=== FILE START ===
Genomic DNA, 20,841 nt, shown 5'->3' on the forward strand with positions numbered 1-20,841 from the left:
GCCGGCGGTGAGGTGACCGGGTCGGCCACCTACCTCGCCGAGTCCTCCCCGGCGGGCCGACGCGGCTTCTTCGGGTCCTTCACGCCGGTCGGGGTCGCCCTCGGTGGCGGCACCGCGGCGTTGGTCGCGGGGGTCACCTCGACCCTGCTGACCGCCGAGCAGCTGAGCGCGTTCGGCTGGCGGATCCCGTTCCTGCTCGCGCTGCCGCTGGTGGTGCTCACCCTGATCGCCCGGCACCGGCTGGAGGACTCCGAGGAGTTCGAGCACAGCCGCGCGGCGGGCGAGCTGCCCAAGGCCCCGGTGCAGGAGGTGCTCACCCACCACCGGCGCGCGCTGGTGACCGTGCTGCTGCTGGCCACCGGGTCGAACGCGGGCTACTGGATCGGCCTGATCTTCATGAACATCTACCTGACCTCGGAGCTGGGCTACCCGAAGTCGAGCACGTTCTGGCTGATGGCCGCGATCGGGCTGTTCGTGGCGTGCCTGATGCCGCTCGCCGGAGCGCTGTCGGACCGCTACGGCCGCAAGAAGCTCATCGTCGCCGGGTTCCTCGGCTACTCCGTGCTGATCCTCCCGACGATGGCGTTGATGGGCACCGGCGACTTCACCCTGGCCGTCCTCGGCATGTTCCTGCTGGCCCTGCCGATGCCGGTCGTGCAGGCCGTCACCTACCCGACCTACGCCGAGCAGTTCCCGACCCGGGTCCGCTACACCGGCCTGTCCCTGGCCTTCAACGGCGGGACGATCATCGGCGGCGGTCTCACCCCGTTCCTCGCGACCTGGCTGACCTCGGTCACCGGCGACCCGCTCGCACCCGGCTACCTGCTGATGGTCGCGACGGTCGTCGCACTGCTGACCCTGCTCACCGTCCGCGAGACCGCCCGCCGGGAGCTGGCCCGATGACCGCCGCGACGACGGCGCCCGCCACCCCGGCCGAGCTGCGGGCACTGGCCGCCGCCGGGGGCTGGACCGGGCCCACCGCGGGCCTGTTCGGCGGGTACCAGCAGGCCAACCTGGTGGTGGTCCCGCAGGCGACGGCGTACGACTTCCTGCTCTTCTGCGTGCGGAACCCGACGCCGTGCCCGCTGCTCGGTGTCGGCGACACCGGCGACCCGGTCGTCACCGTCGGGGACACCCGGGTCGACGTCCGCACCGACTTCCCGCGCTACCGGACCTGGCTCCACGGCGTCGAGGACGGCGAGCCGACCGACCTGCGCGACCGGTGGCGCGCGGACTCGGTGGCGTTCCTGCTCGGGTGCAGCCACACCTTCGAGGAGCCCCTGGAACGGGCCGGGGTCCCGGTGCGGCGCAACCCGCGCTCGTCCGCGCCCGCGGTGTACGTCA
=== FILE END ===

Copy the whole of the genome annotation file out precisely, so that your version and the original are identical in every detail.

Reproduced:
Genomic DNA, 20,841 nt, shown 5'->3' on the forward strand with positions numbered 1-20,841 from the left:
GCCGGCGGTGAGGTGACCGGGTCGGCCACCTACCTCGCCGAGTCCTCCCCGGCGGGCCGACGCGGCTTCTTCGGGTCCTTCACGCCGGTCGGGGTCGCCCTCGGTGGCGGCACCGCGGCGTTGGTCGCGGGGGTCACCTCGACCCTGCTGACCGCCGAGCAGCTGAGCGCGTTCGGCTGGCGGATCCCGTTCCTGCTCGCGCTGCCGCTGGTGGTGCTCACCCTGATCGCCCGGCACCGGCTGGAGGACTCCGAGGAGTTCGAGCACAGCCGCGCGGCGGGCGAGCTGCCCAAGGCCCCGGTGCAGGAGGTGCTCACCCACCACCGGCGCGCGCTGGTGACCGTGCTGCTGCTGGCCACCGGGTCGAACGCGGGCTACTGGATCGGCCTGATCTTCATGAACATCTACCTGACCTCGGAGCTGGGCTACCCGAAGTCGAGCACGTTCTGGCTGATGGCCGCGATCGGGCTGTTCGTGGCGTGCCTGATGCCGCTCGCCGGAGCGCTGTCGGACCGCTACGGCCGCAAGAAGCTCATCGTCGCCGGGTTCCTCGGCTACTCCGTGCTGATCCTCCCGACGATGGCGTTGATGGGCACCGGCGACTTCACCCTGGCCGTCCTCGGCATGTTCCTGCTGGCCCTGCCGATGCCGGTCGTGCAGGCCGTCACCTACCCGACCTACGCCGAGCAGTTCCCGACCCGGGTCCGCTACACCGGCCTGTCCCTGGCCTTCAACGGCGGGACGATCATCGGCGGCGGTCTCACCCCGTTCCTCGCGACCTGGCTGACCTCGGTCACCGGCGACCCGCTCGCACCCGGCTACCTGCTGATGGTCGCGACGGTCGTCGCACTGCTGACCCTGCTCACCGTCCGCGAGACCGCCCGCCGGGAGCTGGCCCGATGACCGCCGCGACGACGGCGCCCGCCACCCCGGCCGAGCTGCGGGCACTGGCCGCCGCCGGGGGCTGGACCGGGCCCACCGCGGGCCTGTTCGGCGGGTACCAGCAGGCCAACCTGGTGGTGGTCCCGCAGGCGACGGCGTACGACTTCCTGCTCTTCTGCGTGCGGAACCCGACGCCGTGCCCGCTGCTCGGTGTCGGCGACACCGGCGACCCGGTCGTCACCGTCGGGGACACCCGGGTCGACGTCCGCACCGACTTCCCGCGCTACCGGACCTGGCTCCACGGCGTCGAGGACGGCGAGCCGACCGACCTGCGCGACCGGTGGCGCGCGGACTCGGTGGCGTTCCTGCTCGGGTGCAGCCACACCTTCGAGGAGCCCCTGGAACGGGCCGGGGTCCCGGTGCGGCGCAACCCGCGCTCGTCCGCGCCCGCGGTGTACGTCA